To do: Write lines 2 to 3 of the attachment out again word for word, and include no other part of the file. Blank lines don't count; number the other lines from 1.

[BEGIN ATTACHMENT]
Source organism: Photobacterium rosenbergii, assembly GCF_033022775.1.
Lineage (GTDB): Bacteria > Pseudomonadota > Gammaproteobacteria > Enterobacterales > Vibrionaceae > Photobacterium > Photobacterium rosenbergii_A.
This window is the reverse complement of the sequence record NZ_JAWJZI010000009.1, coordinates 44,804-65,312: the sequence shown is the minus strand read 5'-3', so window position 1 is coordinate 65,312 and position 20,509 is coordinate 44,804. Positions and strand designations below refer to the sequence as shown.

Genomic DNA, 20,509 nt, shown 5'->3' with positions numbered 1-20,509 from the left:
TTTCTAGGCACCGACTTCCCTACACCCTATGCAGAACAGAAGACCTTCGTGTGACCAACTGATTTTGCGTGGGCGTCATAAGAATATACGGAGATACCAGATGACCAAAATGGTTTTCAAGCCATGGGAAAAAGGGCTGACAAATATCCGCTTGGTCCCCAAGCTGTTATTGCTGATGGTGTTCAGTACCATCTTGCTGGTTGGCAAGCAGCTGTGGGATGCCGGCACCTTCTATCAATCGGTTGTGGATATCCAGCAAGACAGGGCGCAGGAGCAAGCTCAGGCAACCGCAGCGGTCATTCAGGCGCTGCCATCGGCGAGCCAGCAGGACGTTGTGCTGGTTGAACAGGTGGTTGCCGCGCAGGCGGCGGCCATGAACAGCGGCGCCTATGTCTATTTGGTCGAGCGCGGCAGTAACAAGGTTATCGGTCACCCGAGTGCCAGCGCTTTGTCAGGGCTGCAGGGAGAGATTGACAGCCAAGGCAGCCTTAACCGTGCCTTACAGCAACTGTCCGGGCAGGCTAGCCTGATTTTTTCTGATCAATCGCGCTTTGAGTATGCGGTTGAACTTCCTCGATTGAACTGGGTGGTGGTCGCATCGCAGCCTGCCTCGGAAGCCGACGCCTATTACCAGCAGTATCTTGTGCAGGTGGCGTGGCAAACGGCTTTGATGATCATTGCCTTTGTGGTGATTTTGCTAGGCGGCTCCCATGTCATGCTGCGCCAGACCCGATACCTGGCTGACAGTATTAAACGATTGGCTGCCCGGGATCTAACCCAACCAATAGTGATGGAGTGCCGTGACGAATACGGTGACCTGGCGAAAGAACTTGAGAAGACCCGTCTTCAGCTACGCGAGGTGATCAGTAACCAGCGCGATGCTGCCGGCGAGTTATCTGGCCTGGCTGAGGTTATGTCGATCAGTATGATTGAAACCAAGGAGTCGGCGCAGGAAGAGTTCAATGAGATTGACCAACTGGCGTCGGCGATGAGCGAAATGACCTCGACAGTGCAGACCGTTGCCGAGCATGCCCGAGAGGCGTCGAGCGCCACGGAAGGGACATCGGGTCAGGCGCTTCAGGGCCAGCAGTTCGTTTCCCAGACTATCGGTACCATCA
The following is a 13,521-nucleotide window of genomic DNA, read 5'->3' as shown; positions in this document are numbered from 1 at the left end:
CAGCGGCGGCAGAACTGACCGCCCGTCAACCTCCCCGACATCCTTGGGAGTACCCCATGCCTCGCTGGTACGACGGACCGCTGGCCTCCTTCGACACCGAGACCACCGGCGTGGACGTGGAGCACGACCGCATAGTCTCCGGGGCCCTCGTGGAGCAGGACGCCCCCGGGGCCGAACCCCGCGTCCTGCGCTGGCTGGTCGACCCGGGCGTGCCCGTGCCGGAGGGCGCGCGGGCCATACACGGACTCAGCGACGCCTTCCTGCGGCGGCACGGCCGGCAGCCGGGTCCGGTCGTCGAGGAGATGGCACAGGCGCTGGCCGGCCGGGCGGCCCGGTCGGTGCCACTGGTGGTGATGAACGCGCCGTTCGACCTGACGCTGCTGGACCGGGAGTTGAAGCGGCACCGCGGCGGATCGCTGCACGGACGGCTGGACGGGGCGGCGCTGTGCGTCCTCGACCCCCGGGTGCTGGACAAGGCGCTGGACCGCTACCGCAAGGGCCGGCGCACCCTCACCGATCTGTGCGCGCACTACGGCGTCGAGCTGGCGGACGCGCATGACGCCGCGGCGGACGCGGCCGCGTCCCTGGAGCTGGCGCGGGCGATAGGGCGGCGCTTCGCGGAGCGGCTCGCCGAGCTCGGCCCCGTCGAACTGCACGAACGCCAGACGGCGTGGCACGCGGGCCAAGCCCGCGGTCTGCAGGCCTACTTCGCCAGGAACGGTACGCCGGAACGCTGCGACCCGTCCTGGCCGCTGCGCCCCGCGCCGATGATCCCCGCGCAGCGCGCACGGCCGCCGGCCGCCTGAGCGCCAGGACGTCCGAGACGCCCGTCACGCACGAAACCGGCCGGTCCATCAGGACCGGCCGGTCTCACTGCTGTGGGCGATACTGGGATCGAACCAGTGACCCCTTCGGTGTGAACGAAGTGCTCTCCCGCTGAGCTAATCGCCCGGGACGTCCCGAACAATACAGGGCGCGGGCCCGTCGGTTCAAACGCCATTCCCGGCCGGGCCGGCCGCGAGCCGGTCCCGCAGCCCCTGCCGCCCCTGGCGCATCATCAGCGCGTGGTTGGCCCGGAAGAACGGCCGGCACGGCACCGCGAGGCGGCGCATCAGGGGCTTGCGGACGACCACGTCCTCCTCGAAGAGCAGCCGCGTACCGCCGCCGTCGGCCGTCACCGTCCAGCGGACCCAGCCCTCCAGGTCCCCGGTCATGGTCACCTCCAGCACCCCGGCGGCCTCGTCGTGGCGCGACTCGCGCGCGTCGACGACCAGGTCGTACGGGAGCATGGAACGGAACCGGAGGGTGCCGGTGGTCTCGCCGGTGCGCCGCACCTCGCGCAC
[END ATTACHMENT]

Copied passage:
Lineage (GTDB): Bacteria > Pseudomonadota > Gammaproteobacteria > Enterobacterales > Vibrionaceae > Photobacterium > Photobacterium rosenbergii_A.
This window is the reverse complement of the sequence record NZ_JAWJZI010000009.1, coordinates 44,804-65,312: the sequence shown is the minus strand read 5'-3', so window position 1 is coordinate 65,312 and position 20,509 is coordinate 44,804. Positions and strand designations below refer to the sequence as shown.